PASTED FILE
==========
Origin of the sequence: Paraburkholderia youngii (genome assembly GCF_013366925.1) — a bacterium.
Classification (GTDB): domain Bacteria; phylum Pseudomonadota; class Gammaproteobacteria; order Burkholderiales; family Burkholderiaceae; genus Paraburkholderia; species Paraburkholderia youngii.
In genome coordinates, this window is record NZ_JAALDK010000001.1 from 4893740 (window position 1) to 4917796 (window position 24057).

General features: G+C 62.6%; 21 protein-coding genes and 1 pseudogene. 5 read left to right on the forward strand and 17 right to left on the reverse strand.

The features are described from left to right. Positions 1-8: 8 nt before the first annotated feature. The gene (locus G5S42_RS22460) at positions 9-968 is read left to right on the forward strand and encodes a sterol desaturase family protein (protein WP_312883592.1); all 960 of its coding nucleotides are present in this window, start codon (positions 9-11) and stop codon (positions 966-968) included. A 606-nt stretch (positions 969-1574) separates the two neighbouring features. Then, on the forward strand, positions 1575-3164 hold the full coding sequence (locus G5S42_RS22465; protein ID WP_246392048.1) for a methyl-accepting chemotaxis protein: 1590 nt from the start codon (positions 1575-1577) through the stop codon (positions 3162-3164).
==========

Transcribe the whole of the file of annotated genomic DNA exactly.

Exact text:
Origin of the sequence: Paraburkholderia youngii (genome assembly GCF_013366925.1) — a bacterium.
Classification (GTDB): domain Bacteria; phylum Pseudomonadota; class Gammaproteobacteria; order Burkholderiales; family Burkholderiaceae; genus Paraburkholderia; species Paraburkholderia youngii.
In genome coordinates, this window is record NZ_JAALDK010000001.1 from 4893740 (window position 1) to 4917796 (window position 24057).

General features: G+C 62.6%; 21 protein-coding genes and 1 pseudogene. 5 read left to right on the forward strand and 17 right to left on the reverse strand.

The features are described from left to right. Positions 1-8: 8 nt before the first annotated feature. The gene (locus G5S42_RS22460) at positions 9-968 is read left to right on the forward strand and encodes a sterol desaturase family protein (protein WP_312883592.1); all 960 of its coding nucleotides are present in this window, start codon (positions 9-11) and stop codon (positions 966-968) included. A 606-nt stretch (positions 969-1574) separates the two neighbouring features. Then, on the forward strand, positions 1575-3164 hold the full coding sequence (locus G5S42_RS22465; protein ID WP_246392048.1) for a methyl-accepting chemotaxis protein: 1590 nt from the start codon (positions 1575-1577) through the stop codon (positions 3162-3164).